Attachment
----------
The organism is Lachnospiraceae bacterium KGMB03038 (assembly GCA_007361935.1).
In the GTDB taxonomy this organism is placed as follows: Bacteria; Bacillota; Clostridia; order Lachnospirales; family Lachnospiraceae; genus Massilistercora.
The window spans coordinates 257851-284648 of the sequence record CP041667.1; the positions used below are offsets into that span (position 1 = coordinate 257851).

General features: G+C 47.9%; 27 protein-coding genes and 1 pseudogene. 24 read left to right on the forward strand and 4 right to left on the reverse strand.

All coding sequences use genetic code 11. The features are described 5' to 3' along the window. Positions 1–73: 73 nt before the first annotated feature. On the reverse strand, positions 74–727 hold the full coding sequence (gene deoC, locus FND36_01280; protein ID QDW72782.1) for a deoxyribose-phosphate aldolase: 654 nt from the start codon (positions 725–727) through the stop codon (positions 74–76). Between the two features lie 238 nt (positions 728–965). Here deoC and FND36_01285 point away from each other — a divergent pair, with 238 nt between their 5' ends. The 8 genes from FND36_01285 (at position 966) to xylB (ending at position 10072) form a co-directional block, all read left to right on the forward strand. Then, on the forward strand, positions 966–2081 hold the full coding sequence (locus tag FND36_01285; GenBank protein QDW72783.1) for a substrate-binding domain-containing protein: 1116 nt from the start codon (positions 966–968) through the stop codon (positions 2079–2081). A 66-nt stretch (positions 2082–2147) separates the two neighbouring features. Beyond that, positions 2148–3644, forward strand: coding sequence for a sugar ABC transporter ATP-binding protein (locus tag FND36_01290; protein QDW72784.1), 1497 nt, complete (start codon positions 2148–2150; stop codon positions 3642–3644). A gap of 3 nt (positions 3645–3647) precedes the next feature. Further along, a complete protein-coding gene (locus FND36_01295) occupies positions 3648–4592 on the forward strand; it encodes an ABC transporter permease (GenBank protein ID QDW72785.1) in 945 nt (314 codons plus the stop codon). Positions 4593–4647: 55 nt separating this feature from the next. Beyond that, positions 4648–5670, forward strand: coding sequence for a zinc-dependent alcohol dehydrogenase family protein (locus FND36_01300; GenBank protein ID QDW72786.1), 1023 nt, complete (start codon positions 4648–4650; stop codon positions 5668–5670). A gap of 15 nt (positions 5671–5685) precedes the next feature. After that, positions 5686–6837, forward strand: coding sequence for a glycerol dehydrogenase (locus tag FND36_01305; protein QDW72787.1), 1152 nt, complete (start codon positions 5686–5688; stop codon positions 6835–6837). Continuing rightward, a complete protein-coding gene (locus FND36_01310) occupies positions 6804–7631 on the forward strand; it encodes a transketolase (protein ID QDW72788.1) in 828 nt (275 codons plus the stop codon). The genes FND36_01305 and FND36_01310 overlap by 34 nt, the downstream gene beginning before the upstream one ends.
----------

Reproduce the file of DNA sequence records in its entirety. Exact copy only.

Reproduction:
The organism is Lachnospiraceae bacterium KGMB03038 (assembly GCA_007361935.1).
In the GTDB taxonomy this organism is placed as follows: Bacteria; Bacillota; Clostridia; order Lachnospirales; family Lachnospiraceae; genus Massilistercora.
The window spans coordinates 257851-284648 of the sequence record CP041667.1; the positions used below are offsets into that span (position 1 = coordinate 257851).

General features: G+C 47.9%; 27 protein-coding genes and 1 pseudogene. 24 read left to right on the forward strand and 4 right to left on the reverse strand.

All coding sequences use genetic code 11. The features are described 5' to 3' along the window. Positions 1–73: 73 nt before the first annotated feature. On the reverse strand, positions 74–727 hold the full coding sequence (gene deoC, locus FND36_01280; protein ID QDW72782.1) for a deoxyribose-phosphate aldolase: 654 nt from the start codon (positions 725–727) through the stop codon (positions 74–76). Between the two features lie 238 nt (positions 728–965). Here deoC and FND36_01285 point away from each other — a divergent pair, with 238 nt between their 5' ends. The 8 genes from FND36_01285 (at position 966) to xylB (ending at position 10072) form a co-directional block, all read left to right on the forward strand. Then, on the forward strand, positions 966–2081 hold the full coding sequence (locus tag FND36_01285; GenBank protein QDW72783.1) for a substrate-binding domain-containing protein: 1116 nt from the start codon (positions 966–968) through the stop codon (positions 2079–2081). A 66-nt stretch (positions 2082–2147) separates the two neighbouring features. Beyond that, positions 2148–3644, forward strand: coding sequence for a sugar ABC transporter ATP-binding protein (locus tag FND36_01290; protein QDW72784.1), 1497 nt, complete (start codon positions 2148–2150; stop codon positions 3642–3644). A gap of 3 nt (positions 3645–3647) precedes the next feature. Further along, a complete protein-coding gene (locus FND36_01295) occupies positions 3648–4592 on the forward strand; it encodes an ABC transporter permease (GenBank protein ID QDW72785.1) in 945 nt (314 codons plus the stop codon). Positions 4593–4647: 55 nt separating this feature from the next. Beyond that, positions 4648–5670, forward strand: coding sequence for a zinc-dependent alcohol dehydrogenase family protein (locus FND36_01300; GenBank protein ID QDW72786.1), 1023 nt, complete (start codon positions 4648–4650; stop codon positions 5668–5670). A gap of 15 nt (positions 5671–5685) precedes the next feature. After that, positions 5686–6837, forward strand: coding sequence for a glycerol dehydrogenase (locus tag FND36_01305; protein QDW72787.1), 1152 nt, complete (start codon positions 5686–5688; stop codon positions 6835–6837). Continuing rightward, a complete protein-coding gene (locus FND36_01310) occupies positions 6804–7631 on the forward strand; it encodes a transketolase (protein ID QDW72788.1) in 828 nt (275 codons plus the stop codon). The genes FND36_01305 and FND36_01310 overlap by 34 nt, the downstream gene beginning before the upstream one ends.